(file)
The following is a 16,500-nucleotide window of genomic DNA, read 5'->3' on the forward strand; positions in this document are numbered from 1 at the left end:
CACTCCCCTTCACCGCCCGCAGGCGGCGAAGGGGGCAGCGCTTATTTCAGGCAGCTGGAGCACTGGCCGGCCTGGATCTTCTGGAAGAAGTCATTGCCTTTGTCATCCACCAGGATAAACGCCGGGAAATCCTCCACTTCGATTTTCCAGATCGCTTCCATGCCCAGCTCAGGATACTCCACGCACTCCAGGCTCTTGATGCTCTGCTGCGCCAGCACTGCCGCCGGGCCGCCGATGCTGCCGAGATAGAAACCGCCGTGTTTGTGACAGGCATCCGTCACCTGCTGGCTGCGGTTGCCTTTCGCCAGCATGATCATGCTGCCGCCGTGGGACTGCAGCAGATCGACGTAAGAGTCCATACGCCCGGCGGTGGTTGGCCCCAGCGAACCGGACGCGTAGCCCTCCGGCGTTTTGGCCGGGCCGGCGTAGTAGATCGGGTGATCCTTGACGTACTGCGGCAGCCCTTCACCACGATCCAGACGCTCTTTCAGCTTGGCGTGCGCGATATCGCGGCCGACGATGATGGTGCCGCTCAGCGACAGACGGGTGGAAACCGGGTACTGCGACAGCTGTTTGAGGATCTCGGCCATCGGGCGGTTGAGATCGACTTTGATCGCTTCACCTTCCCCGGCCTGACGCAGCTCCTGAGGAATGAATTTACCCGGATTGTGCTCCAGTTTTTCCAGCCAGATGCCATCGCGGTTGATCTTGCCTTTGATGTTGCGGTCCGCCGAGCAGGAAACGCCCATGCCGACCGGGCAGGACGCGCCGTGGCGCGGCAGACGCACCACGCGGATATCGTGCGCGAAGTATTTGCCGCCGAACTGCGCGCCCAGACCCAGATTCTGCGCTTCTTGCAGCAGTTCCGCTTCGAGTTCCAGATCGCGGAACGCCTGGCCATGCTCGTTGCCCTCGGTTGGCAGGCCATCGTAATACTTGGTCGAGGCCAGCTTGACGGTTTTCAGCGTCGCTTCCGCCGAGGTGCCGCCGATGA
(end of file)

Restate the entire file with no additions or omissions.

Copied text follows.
The following is a 16,500-nucleotide window of genomic DNA, read 5'->3' on the forward strand; positions in this document are numbered from 1 at the left end:
CACTCCCCTTCACCGCCCGCAGGCGGCGAAGGGGGCAGCGCTTATTTCAGGCAGCTGGAGCACTGGCCGGCCTGGATCTTCTGGAAGAAGTCATTGCCTTTGTCATCCACCAGGATAAACGCCGGGAAATCCTCCACTTCGATTTTCCAGATCGCTTCCATGCCCAGCTCAGGATACTCCACGCACTCCAGGCTCTTGATGCTCTGCTGCGCCAGCACTGCCGCCGGGCCGCCGATGCTGCCGAGATAGAAACCGCCGTGTTTGTGACAGGCATCCGTCACCTGCTGGCTGCGGTTGCCTTTCGCCAGCATGATCATGCTGCCGCCGTGGGACTGCAGCAGATCGACGTAAGAGTCCATACGCCCGGCGGTGGTTGGCCCCAGCGAACCGGACGCGTAGCCCTCCGGCGTTTTGGCCGGGCCGGCGTAGTAGATCGGGTGATCCTTGACGTACTGCGGCAGCCCTTCACCACGATCCAGACGCTCTTTCAGCTTGGCGTGCGCGATATCGCGGCCGACGATGATGGTGCCGCTCAGCGACAGACGGGTGGAAACCGGGTACTGCGACAGCTGTTTGAGGATCTCGGCCATCGGGCGGTTGAGATCGACTTTGATCGCTTCACCTTCCCCGGCCTGACGCAGCTCCTGAGGAATGAATTTACCCGGATTGTGCTCCAGTTTTTCCAGCCAGATGCCATCGCGGTTGATCTTGCCTTTGATGTTGCGGTCCGCCGAGCAGGAAACGCCCATGCCGACCGGGCAGGACGCGCCGTGGCGCGGCAGACGCACCACGCGGATATCGTGCGCGAAGTATTTGCCGCCGAACTGCGCGCCCAGACCCAGATTCTGCGCTTCTTGCAGCAGTTCCGCTTCGAGTTCCAGATCGCGGAACGCCTGGCCATGCTCGTTGCCCTCGGTTGGCAGGCCATCGTAATACTTGGTCGAGGCCAGCTTGACGGTTTTCAGCGTCGCTTCCGCCGAGGTGCCGCCGATGA